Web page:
The Air France flight that skidded into a ravine in Toronto this week appeared to land halfway down the runway before plunging off the end, investigators said Friday.

Real Levasseur, chief investigator for the Transportation Safety Board of Canada, said his team has interviewed witnesses at the airport who said they saw Flight 358 "land long" on Runway 24L in stormy weather. Fire erupted aboard the plane as it came to a stop off the runway Tuesday afternoon. All 309 passengers and crew escaped safely.

The witnesses' accounts could not be confirmed by radar or other information from the plane's flight data recorder because it had not been examined, Levasseur said. "It landed longer than normal for this aircraft," Levasseur told reporters Friday. He added that the probe was looking into how far along the runway the plane had touched down. The cockpit's voice and flight data recorders were sent to France so their data could be downloaded and are expected to return over the weekend.

If the witnesses' accounts are confirmed, the location of the plane's touchdown could become a major factor in the investigation into how the Airbus 340-300 barreled off the runway at 90 miles per hour near a major highway.

If the plane touched down midway, it would have had only 4,500 feet of pavement left to stop, a distance that some pilots said should provide enough room under normal weather conditions but not a length that they would prefer.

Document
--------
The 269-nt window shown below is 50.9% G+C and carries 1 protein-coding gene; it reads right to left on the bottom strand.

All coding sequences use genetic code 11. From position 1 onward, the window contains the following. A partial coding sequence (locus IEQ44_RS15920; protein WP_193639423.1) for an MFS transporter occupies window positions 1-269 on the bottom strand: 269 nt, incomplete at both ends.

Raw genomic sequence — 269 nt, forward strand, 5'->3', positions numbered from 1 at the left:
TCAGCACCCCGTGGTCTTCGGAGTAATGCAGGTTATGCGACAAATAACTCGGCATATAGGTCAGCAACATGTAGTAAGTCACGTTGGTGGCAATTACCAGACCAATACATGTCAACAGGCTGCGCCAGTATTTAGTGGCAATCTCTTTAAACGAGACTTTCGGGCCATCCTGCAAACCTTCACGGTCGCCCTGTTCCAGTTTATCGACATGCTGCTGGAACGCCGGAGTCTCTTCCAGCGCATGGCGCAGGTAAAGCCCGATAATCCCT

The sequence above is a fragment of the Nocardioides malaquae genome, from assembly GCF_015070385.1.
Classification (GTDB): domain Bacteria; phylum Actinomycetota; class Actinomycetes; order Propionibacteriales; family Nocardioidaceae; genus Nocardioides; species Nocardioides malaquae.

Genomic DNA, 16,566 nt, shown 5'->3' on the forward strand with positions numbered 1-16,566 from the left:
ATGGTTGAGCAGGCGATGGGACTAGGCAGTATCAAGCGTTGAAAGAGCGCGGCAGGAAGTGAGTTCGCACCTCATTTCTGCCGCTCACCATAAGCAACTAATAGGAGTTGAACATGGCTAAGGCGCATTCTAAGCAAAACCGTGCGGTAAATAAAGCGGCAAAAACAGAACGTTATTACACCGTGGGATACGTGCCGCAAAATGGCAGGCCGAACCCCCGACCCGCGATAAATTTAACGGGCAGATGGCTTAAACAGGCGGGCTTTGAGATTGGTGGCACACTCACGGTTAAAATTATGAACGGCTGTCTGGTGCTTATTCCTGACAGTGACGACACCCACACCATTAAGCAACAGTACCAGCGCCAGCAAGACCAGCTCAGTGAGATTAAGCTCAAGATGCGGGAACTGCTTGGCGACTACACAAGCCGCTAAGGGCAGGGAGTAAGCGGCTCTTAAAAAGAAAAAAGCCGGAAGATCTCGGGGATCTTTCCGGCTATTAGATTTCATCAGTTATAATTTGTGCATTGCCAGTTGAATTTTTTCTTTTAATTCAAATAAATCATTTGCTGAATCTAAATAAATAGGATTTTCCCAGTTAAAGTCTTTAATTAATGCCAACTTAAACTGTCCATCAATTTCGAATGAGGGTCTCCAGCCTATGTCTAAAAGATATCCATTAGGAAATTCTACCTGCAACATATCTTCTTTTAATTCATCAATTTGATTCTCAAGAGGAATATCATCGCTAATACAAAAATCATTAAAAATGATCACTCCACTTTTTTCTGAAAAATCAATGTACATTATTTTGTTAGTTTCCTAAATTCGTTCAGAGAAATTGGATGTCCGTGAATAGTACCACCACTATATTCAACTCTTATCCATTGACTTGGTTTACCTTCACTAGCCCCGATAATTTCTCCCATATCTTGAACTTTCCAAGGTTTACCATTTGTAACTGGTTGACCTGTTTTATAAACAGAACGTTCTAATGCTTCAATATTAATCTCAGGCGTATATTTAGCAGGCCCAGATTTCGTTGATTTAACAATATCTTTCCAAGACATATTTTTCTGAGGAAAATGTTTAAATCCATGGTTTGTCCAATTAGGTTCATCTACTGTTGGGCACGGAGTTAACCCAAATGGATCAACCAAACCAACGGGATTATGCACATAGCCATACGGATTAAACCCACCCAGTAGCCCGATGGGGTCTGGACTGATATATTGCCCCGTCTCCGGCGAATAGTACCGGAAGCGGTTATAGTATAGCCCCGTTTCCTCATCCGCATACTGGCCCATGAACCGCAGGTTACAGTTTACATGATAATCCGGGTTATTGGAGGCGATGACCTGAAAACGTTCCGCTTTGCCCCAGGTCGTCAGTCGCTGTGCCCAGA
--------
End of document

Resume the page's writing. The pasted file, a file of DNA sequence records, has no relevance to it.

"The defined touchdown zone is the first 3,000 feet of the runway," said John Cox, safety consultant and former head of safety at the Air Line Pilots Association. Cox and other aviation experts said the ideal touchdown spot varies with each aircraft and depends on many factors, such as the wind and other weather conditions, runway conditions, the weight of the aircraft and its landing speed.

"You can't say this plane stops at X number of feet," said Clay McConnell, spokesman for Airbus North America. "It depends on a lot of factors."

Levasseur said skid marks from Flight 358 stretched 1,600 feet to the end of the runway. But he said it was unclear where the marks began because of other planes' tire marks.

The Air France plane's copilot, whose name was not released because of Canadian investigation rules, was at the controls when the plane landed and has been interviewed by investigators. Air France said the copilot, 43, joined the airline in 1985 and has logged 10,700 flight hours, including 2,500 on the A340. The captain, 57, was hurt in the accident and remained in a Toronto hospital with a back injury. He joined the carrier in 1982 and has logged more than 15,000 flight hours, including 1,000 hours on the A340.